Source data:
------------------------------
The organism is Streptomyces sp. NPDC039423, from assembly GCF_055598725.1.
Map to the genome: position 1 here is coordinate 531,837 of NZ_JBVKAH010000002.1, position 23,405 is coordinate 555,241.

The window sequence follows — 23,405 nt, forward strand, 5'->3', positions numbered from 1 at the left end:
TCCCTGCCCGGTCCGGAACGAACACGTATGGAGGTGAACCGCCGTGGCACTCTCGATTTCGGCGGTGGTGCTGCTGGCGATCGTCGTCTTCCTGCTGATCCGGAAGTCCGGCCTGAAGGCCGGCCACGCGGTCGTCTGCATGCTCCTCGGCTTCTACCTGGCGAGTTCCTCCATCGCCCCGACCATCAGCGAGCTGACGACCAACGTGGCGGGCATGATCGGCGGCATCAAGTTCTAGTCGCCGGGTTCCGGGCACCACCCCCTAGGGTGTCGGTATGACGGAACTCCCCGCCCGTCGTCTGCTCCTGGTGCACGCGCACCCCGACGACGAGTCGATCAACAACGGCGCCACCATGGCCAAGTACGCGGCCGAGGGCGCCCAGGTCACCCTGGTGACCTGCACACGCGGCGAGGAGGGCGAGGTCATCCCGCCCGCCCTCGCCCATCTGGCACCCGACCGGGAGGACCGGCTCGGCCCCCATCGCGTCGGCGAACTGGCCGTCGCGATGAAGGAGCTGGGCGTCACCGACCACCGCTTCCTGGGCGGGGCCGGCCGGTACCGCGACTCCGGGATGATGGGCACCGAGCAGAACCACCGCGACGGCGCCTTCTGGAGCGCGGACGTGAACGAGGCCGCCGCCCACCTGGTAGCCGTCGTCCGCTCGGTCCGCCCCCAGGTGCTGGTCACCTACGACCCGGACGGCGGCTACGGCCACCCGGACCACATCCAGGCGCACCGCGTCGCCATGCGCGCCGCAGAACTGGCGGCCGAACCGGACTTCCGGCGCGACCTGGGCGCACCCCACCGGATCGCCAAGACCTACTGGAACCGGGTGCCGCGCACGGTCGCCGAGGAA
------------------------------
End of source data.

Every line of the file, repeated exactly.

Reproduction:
The organism is Streptomyces sp. NPDC039423, from assembly GCF_055598725.1.
Map to the genome: position 1 here is coordinate 531,837 of NZ_JBVKAH010000002.1, position 23,405 is coordinate 555,241.

The window sequence follows — 23,405 nt, forward strand, 5'->3', positions numbered from 1 at the left end:
TCCCTGCCCGGTCCGGAACGAACACGTATGGAGGTGAACCGCCGTGGCACTCTCGATTTCGGCGGTGGTGCTGCTGGCGATCGTCGTCTTCCTGCTGATCCGGAAGTCCGGCCTGAAGGCCGGCCACGCGGTCGTCTGCATGCTCCTCGGCTTCTACCTGGCGAGTTCCTCCATCGCCCCGACCATCAGCGAGCTGACGACCAACGTGGCGGGCATGATCGGCGGCATCAAGTTCTAGTCGCCGGGTTCCGGGCACCACCCCCTAGGGTGTCGGTATGACGGAACTCCCCGCCCGTCGTCTGCTCCTGGTGCACGCGCACCCCGACGACGAGTCGATCAACAACGGCGCCACCATGGCCAAGTACGCGGCCGAGGGCGCCCAGGTCACCCTGGTGACCTGCACACGCGGCGAGGAGGGCGAGGTCATCCCGCCCGCCCTCGCCCATCTGGCACCCGACCGGGAGGACCGGCTCGGCCCCCATCGCGTCGGCGAACTGGCCGTCGCGATGAAGGAGCTGGGCGTCACCGACCACCGCTTCCTGGGCGGGGCCGGCCGGTACCGCGACTCCGGGATGATGGGCACCGAGCAGAACCACCGCGACGGCGCCTTCTGGAGCGCGGACGTGAACGAGGCCGCCGCCCACCTGGTAGCCGTCGTCCGCTCGGTCCGCCCCCAGGTGCTGGTCACCTACGACCCGGACGGCGGCTACGGCCACCCGGACCACATCCAGGCGCACCGCGTCGCCATGCGCGCCGCAGAACTGGCGGCCGAACCGGACTTCCGGCGCGACCTGGGCGCACCCCACCGGATCGCCAAGACCTACTGGAACCGGGTGCCGCGCACGGTCGCCGAGGAA